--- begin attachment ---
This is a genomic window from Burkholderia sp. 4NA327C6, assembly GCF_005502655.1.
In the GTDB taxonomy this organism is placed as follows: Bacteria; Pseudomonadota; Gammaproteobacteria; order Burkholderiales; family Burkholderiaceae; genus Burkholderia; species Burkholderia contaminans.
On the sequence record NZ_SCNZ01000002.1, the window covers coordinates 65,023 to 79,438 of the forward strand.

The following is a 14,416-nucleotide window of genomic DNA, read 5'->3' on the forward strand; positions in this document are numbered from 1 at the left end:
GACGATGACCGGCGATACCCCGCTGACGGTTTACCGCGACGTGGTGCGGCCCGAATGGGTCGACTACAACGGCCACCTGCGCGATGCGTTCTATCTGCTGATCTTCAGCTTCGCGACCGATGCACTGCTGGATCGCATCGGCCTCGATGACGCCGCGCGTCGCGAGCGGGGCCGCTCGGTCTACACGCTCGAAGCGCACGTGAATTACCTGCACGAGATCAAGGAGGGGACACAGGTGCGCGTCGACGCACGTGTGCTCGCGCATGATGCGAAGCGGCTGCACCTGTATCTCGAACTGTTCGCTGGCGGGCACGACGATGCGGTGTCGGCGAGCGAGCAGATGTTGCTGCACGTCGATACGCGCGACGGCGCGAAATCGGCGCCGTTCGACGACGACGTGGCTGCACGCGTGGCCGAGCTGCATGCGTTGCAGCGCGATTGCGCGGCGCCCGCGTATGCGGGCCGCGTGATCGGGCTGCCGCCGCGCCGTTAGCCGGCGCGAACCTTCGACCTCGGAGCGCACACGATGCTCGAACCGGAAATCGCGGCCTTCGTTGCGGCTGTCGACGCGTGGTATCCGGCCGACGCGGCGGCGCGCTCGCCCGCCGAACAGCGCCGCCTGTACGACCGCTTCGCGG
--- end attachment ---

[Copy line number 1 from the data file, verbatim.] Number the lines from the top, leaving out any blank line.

This is a genomic window from Burkholderia sp. 4NA327C6, assembly GCF_005502655.1.